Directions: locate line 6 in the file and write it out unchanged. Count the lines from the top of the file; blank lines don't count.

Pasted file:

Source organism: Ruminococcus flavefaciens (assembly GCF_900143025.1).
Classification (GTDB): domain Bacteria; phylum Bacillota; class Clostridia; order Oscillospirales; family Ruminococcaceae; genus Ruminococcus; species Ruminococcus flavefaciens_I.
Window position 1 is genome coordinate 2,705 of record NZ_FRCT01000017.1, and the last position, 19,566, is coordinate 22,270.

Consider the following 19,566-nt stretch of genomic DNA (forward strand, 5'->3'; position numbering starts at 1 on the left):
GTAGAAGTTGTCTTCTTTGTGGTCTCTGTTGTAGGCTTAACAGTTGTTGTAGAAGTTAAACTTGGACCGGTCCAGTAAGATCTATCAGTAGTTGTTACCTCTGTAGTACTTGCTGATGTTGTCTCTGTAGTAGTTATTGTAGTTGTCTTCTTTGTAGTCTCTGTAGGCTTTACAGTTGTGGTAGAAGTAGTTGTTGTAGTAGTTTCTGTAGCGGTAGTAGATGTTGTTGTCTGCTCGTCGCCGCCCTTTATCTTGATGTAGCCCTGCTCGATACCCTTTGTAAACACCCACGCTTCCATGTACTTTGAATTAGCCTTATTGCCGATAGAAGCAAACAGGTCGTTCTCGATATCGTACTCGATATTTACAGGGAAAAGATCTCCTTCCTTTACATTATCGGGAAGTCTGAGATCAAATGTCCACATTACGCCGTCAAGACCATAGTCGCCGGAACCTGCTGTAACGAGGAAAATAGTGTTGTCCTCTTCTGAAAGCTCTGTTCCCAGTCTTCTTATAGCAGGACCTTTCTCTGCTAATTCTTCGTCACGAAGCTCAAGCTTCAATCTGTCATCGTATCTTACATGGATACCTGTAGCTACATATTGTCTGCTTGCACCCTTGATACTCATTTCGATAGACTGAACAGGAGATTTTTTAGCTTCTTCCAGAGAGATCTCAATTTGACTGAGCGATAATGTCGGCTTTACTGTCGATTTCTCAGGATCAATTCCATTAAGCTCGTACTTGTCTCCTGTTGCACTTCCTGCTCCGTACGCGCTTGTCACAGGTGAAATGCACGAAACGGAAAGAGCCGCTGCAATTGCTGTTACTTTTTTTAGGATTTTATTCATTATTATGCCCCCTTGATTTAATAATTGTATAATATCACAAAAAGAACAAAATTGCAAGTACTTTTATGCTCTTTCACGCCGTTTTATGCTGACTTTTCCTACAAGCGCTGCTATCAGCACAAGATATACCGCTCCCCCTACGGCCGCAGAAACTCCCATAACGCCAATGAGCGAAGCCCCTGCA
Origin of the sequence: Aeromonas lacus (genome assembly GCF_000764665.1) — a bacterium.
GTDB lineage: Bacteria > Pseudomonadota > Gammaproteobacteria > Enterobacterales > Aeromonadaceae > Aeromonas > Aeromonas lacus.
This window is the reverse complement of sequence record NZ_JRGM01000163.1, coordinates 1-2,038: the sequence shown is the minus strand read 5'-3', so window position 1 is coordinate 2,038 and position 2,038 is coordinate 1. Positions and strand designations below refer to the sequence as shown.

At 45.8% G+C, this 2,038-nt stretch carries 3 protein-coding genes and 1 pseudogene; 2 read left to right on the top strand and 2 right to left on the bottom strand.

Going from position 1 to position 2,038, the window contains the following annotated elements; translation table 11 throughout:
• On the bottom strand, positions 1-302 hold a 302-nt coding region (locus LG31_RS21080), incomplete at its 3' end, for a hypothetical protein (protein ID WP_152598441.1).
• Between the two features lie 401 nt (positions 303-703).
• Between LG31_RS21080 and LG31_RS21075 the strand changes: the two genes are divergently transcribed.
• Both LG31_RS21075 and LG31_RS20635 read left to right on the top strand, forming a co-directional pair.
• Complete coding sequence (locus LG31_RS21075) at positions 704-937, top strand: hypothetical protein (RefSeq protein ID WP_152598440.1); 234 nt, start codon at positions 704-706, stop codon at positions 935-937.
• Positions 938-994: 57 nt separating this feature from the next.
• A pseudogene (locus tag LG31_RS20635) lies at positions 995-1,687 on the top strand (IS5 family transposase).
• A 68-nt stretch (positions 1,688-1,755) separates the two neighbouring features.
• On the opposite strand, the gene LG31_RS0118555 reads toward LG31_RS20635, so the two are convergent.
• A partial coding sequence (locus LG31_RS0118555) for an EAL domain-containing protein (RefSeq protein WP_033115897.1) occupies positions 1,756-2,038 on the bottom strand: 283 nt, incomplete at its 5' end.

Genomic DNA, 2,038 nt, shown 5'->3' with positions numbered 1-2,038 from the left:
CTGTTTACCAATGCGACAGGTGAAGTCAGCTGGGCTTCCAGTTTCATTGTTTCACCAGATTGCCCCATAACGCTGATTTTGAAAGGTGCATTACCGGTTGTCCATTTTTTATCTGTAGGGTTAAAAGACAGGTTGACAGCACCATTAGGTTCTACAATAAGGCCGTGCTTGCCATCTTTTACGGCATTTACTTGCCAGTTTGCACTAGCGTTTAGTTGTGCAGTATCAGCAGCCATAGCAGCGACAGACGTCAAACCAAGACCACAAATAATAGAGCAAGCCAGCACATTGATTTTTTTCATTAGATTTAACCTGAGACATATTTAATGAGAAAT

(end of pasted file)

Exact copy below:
Origin of the sequence: Aeromonas lacus (genome assembly GCF_000764665.1) — a bacterium.